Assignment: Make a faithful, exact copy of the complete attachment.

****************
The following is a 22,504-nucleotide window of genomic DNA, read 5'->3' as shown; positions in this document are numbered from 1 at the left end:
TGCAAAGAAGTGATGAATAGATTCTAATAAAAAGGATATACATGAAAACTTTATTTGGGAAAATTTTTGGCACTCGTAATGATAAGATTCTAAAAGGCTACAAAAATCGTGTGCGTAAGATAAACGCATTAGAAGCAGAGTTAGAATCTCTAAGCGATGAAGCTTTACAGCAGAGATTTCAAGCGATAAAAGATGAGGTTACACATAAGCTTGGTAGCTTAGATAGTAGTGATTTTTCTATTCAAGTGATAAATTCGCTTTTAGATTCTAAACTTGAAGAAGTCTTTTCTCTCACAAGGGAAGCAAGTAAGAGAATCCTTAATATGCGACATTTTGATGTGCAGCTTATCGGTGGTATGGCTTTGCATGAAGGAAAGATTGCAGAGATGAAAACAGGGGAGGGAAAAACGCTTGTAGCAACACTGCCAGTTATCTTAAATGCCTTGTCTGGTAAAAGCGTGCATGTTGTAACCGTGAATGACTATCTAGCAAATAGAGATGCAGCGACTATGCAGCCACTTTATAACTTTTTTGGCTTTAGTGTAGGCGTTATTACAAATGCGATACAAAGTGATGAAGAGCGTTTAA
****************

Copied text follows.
The following is a 22,504-nucleotide window of genomic DNA, read 5'->3' as shown; positions in this document are numbered from 1 at the left end:
TGCAAAGAAGTGATGAATAGATTCTAATAAAAAGGATATACATGAAAACTTTATTTGGGAAAATTTTTGGCACTCGTAATGATAAGATTCTAAAAGGCTACAAAAATCGTGTGCGTAAGATAAACGCATTAGAAGCAGAGTTAGAATCTCTAAGCGATGAAGCTTTACAGCAGAGATTTCAAGCGATAAAAGATGAGGTTACACATAAGCTTGGTAGCTTAGATAGTAGTGATTTTTCTATTCAAGTGATAAATTCGCTTTTAGATTCTAAACTTGAAGAAGTCTTTTCTCTCACAAGGGAAGCAAGTAAGAGAATCCTTAATATGCGACATTTTGATGTGCAGCTTATCGGTGGTATGGCTTTGCATGAAGGAAAGATTGCAGAGATGAAAACAGGGGAGGGAAAAACGCTTGTAGCAACACTGCCAGTTATCTTAAATGCCTTGTCTGGTAAAAGCGTGCATGTTGTAACCGTGAATGACTATCTAGCAAATAGAGATGCAGCGACTATGCAGCCACTTTATAACTTTTTTGGCTTTAGTGTAGGCGTTATTACAAATGCGATACAAAGTGATGAAGAGCGTTTAA